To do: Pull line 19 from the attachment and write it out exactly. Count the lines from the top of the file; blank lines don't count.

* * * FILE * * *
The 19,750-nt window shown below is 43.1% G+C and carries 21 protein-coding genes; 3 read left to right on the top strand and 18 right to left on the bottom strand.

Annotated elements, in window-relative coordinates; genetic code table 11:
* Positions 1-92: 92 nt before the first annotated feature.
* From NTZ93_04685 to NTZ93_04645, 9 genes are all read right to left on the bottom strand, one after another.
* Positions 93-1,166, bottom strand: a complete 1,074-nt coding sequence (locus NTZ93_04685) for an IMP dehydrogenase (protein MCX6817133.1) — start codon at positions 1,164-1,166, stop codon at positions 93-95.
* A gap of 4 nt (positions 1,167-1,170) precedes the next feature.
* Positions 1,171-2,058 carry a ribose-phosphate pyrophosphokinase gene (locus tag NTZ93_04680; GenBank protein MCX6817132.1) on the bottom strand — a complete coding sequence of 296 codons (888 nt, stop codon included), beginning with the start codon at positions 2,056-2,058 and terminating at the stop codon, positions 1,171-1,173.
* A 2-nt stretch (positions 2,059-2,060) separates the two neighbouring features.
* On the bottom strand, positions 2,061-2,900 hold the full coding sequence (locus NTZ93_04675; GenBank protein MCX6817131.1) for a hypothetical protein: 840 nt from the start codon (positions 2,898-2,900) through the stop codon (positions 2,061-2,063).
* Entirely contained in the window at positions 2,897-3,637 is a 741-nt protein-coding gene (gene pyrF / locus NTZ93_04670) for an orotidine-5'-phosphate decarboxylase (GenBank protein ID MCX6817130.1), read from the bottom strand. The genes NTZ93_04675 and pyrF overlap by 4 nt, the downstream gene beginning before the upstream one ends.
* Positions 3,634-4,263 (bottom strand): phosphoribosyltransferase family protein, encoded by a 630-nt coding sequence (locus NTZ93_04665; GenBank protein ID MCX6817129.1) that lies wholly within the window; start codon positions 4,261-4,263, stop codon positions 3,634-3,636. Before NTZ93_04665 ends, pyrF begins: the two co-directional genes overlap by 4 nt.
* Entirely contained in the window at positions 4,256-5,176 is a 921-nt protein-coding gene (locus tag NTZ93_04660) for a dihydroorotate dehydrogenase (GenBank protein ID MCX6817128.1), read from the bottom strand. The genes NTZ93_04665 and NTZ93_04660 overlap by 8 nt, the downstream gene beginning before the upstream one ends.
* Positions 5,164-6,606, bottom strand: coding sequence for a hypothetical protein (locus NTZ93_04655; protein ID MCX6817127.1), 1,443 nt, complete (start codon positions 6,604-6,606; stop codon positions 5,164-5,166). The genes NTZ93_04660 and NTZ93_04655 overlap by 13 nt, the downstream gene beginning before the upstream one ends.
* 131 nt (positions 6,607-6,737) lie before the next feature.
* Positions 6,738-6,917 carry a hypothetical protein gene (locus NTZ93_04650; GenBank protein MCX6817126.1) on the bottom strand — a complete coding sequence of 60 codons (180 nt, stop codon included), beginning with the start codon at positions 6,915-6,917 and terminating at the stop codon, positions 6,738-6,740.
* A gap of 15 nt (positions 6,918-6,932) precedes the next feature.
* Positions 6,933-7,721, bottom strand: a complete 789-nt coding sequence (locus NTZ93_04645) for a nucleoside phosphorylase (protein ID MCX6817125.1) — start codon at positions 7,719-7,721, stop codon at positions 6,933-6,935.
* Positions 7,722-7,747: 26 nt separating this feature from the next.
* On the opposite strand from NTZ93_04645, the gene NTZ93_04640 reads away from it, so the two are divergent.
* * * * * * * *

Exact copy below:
* On the opposite strand from NTZ93_04645, the gene NTZ93_04640 reads away from it, so the two are divergent.